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This week’s bomb cyclone may be thanking post-Christmas bargain hunters. This is why.

If you didn’t get the gift you wanted for Christmas, there’s a good chance you can still get it before the end of the year. Even better, at an even bigger discount.

An arctic blast that brought extreme cold, rain, heavy snow, and high winds to the United States the week before Christmas likely kept many last-minute shoppers at home. That’s bad news for retailers, who may find themselves with more inventory than they want at this point in the year, but good news for consumers looking for bargains, according to analysts.

Retailers were already swamped with inventory as the holiday approached, as unsnarling supply chains unleashed a slew of late-arriving merchandise just as inflation reached a 40-year high, squeezing consumer spending. They hoped to clear much of it through earlier holiday sales and a final push in the final week before Christmas, especially since shoppers had an extra full weekend to spend this year. Then Mother Nature intervened.

“We could see some significant discounting now with retailers desperate to clear inventory,” said Sonia Lapinsky, managing director in AlixPartners’ retail practise. “Once January arrives, it’s “dead time” for retailers.”

How much money was lost as a result of the “bomb cyclone”?
According to the National Retail Federation, 52% of consumers planned to shop the week before Christmas before the “bomb cyclone” hit (NRF).

According to Sensormatic, a company that provides retail insights and solutions to businesses, the Friday before Christmas is expected to be the second busiest day after Black Friday after Thanksgiving.

“We suspect retailers likely experienced worse-than-expected traffic trends across the country as the well-reported “bomb cyclone” winter storm likely kept shoppers out of stores,” Morgan Stanley equity analyst Alex Straton wrote in a report. Furthermore, because the cold temperatures, snow, and rain peaked in the final days before Christmas, “eCommerce demand may not be sufficient to offset likely poor in-store sales results.”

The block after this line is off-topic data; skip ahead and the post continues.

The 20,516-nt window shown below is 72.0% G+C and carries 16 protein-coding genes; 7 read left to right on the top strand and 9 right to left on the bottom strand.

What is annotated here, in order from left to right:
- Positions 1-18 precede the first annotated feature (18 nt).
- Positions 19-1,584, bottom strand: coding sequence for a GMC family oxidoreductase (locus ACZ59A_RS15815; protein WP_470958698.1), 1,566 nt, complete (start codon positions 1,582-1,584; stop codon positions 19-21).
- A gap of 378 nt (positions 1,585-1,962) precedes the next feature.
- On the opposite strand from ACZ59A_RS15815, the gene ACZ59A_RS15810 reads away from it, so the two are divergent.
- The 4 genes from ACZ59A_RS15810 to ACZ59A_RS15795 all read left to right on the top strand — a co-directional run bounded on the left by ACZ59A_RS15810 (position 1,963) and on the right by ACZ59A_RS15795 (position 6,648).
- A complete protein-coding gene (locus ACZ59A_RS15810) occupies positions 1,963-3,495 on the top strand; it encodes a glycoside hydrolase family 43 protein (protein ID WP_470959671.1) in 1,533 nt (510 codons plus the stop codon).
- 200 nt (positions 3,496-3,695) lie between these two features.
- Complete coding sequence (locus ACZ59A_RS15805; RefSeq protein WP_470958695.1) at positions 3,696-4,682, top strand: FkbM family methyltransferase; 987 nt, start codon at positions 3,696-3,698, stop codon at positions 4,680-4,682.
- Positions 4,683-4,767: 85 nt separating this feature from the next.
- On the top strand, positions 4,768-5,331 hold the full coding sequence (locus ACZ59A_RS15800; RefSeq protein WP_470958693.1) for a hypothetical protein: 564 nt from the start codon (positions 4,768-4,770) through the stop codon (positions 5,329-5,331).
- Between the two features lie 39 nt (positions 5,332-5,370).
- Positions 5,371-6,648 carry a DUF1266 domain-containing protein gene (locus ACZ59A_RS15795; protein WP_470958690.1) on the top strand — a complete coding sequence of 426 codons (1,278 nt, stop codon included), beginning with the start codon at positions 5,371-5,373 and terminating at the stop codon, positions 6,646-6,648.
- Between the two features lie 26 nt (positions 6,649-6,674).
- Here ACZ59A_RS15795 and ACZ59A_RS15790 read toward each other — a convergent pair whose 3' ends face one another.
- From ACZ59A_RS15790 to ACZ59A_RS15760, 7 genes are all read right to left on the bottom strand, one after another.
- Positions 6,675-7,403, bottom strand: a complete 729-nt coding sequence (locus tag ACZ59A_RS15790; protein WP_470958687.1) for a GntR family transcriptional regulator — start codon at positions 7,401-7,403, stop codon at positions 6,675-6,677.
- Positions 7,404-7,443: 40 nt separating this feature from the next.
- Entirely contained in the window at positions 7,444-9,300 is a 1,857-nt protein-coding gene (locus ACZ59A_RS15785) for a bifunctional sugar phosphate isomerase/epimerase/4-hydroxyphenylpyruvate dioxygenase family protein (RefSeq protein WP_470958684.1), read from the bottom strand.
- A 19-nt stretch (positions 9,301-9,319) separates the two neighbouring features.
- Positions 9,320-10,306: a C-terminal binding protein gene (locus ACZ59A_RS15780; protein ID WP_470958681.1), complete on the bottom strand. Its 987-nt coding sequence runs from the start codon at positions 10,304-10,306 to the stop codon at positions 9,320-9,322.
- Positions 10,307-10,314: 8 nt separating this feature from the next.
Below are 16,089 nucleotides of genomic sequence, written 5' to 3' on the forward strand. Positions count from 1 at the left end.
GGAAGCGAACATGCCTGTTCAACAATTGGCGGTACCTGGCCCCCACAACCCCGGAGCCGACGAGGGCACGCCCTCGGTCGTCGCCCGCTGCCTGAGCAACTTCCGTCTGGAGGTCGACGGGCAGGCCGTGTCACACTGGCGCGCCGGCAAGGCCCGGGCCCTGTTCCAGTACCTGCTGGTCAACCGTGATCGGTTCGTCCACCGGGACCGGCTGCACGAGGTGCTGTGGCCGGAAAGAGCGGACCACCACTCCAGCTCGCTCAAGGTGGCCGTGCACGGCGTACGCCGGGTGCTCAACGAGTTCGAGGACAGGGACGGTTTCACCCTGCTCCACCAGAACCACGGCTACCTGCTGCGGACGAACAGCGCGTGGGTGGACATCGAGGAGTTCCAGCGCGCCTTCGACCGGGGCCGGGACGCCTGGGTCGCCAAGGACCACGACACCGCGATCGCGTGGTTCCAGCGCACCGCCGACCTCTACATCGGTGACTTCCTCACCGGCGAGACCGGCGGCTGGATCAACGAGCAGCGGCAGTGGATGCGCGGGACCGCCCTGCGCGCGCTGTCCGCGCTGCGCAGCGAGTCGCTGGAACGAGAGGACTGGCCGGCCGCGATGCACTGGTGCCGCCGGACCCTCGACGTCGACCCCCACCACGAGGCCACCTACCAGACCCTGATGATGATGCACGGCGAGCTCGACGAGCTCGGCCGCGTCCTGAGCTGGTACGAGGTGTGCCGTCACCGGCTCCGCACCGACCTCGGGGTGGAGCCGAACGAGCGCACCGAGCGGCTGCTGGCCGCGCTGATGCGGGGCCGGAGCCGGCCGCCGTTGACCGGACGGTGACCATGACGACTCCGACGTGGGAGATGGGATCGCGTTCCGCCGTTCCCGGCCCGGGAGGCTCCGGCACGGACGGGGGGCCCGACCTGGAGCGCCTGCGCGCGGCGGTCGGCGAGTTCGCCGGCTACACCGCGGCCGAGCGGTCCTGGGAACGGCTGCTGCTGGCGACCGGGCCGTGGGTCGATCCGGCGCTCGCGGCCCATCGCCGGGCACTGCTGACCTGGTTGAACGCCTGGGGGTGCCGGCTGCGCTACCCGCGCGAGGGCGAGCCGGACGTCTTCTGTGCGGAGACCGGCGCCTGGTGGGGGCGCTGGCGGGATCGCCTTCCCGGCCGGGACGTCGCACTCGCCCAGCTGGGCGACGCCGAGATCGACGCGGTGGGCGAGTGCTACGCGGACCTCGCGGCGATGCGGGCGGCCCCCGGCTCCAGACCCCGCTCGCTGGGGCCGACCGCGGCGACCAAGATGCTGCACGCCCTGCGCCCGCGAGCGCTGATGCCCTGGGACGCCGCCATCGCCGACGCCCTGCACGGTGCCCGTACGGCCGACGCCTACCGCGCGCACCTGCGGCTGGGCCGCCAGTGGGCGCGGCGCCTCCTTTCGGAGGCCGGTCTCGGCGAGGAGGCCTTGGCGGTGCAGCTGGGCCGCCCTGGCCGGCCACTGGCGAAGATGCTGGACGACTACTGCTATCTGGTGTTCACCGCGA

This combination could cause retailers to barely meet or even miss fourth-quarter sales estimates, making the final week of the year critical, he said.

What will happen now, and how will consumers benefit?
Increased and improved sales.

Post-Christmas sales are nothing new, but this year they may be better than usual because “retailers may be forced to offer deeper discounts post-Christmas to clear through excess inventories,” according to Straton.

Not only is it expensive to store large amounts of inventory, but there aren’t many items that retailers can keep for a year because styles and preferences change, according to Lapinsky. Retailers must make room for new inventory.

Where could we find the best deals?
Analysts believe that small luxuries that fell by the wayside as consumers tightened their belts in the face of the highest inflation in 40 years may now be affordable.

Clothing and accessories are among the most popular, and it’s not just ugly Christmas sweaters and candy cane earrings. According to Lapinsky, inventory at top clothing stores had increased 30% over last year and 26% over 2019.

“They’re going to have to clear it,” she said, implying that now is a good time to restock holiday items, complete your children’s wish lists, or even buy a few things for yourself.

With “The Target Clearance Run,” which began on December 26, Target launched an aggressive post-Christmas sale, blanketing television and print media. Thousands of home essentials, clothing staples and shoes, jewellery, toys, cosmetics, and deals on other must-have New Year’s Eve items are on sale.
Department stores may have a mountain of inventory to unload as well. According to Straton, major department stores saw lower-than-expected foot traffic despite higher discount activity than last year. Nordstrom, for example, is offering an additional 25% off clearance items, while Bloomingdale’s is offering an additional 30% off clearance items.

Other significant sales can be found here.

Medora Lee is a personal finance and money reporter for USA TODAY. You can reach her at mjlee@usatoday.com and sign up for our free Daily Money newsletter every Monday through Friday for personal finance advice and business news.

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